Do not ask who I am and do not ask me to remain the same.
More than one person, doubtless like me,
writes in order to have no face.

Michel Foucault

Wednesday, October 19, 2011


It seems forever since writing anything. I mean, writers block notwithstanding, there have been so many other things running through my life. Some personal, some business, and some…just me.
I am exhausted. Fact is, I am tired most of the time and with that, lack the energy to sit down and write without my mind wondering or becoming blank.

My mind restless with thoughts, compounding the reasons why the muse has decided to take holiday. My novel sits collecting dust. Thankfully, characters don’t age unless you let them, and they are patient. Sitting there until your hand returns to launch them into a new adventure.

I have considered abandoning writing completely. My thoughts are if the words don’t come naturally, why bother. Why bother beating yourself up. Why bother wasting time when you could be doing something productive.

The other night the X Factor was on television. Not being a big fan of TV and a lesser fan of reality TV (I think it’s all fixed) I spend a lot of time reading. The other night however, I sat in front of the tube, undermotivated. 

Is that one word? Maybe I just joined the Shakespeare club and invented my own.

The pretense of the show is enviable. Beat out thousands of others and receive a multi-million dollar contract. Who wouldn’t want that? Sometimes I wish writing a novel was as easy as singing. Yeah, I know some can’t carry a tune, but for those of us that can sing—even in the car—it’s not that hard, and a lot easier (and a lot saner) than creating several real life characters in your head. Come to think of it, writing a novel and getting published is like that…beat out thousands of others and receive a publisher. Still, chances are you won’t hit that million dollar mark.

My conclusion with the show is it is as much about the contestant as it is the show; probably more. Watching the hopefuls bare their soul is somewhat enlightening. Listening to the comments from contestants desperate for success, recognition, money… or simply love sometimes created more emotion than I wanted to deal with. I can’t imagine a homeless man that has missed so many opportunities in life and yet so talented, or a songwriter at 60 years still pursuing his dream, the house wife whose ex-husband told her she would never amount to anything. Still, I am not naive enough to understand these sorts of things, these emotions, is what pulls the audience into the script making them talk about the show and creating a loyal fan base. Nonetheless, the stories can break your heart, inspire you, and help you realize that it is never too late.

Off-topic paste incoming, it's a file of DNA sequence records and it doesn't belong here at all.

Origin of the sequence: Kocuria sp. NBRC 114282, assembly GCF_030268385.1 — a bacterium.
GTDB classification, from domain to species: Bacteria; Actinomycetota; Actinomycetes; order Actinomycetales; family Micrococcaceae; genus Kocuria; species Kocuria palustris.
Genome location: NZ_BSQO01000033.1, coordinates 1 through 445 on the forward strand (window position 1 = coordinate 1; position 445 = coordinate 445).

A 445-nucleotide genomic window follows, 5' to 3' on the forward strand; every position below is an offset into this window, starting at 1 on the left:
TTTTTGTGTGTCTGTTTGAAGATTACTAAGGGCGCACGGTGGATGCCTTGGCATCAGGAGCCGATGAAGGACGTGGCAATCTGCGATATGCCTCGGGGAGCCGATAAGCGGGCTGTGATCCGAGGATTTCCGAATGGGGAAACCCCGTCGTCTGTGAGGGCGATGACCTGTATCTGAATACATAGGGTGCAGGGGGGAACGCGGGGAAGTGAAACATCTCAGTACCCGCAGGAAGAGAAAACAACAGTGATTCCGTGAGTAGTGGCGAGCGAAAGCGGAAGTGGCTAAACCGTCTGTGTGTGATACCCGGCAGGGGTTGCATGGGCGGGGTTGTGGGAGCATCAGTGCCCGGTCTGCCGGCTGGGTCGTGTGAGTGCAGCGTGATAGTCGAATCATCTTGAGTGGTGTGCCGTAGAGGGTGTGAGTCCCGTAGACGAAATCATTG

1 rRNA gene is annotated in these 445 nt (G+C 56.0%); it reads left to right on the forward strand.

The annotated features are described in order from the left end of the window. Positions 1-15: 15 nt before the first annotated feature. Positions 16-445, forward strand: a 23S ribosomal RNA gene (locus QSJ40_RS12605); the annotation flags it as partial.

Idols were never my thing until I began writing; then I read Hemingway. Some disagree, saying he spent his life creating the approach of a manly man; the safari hunter, sailor, fisherman, womanizer, drinker, adventurer. Often I wonder if readers of his time thought him a hero, or idolized and envied. Today’s perspective is so different from the real person. I say he spent his life searching for what he wanted to be and writing was the subset of the search. My dream of being successful as a writer pales to his success (as with most writers). He published The Sun Also Rises by the time he reached the young age of 27—he wrote the draft in about 2 months. Then again, he lived the life and many of the references within the novel, as with a lot of fiction, is based on real events.

What do you think? We make this up?
A couple of years later he published A Farewell to Arms. He starts: In the late summer of that year we lived in a house in a village that looked across the river and the plain to the mountains. In the bed of the river there were pebbles and boulders, dry and white in the sun, and the water was clear and swiftly moving and blue in the channels. Troops went by the house and down the road and the dust they raised powdered the leaves of the trees. The trunks of the trees too were dusty and the leaves fell early that year and we saw the troops marching along the road and the dust rising and leaves, stirred by the breeze, falling and the soldiers marching and afterward the road bare and white except for the leaves. At 41 and considered a literary genius, For Whom the Bell Tolls - He lay on the brown, pine-needled floor of the forest, his chin on his folded arms, and high overhead the wind blew in the tops of the pine trees.
Point being, if there is one, is Hemingway was a young man. I am not. Of course, age has little to do with desire (60 years old and competing for superstardom?) but chances are your dream has passed. I suppose I will write another novel, and maybe dust off the one I started. Who knows? Being content is a big part of life. I am…I don’t think Hemingway was.


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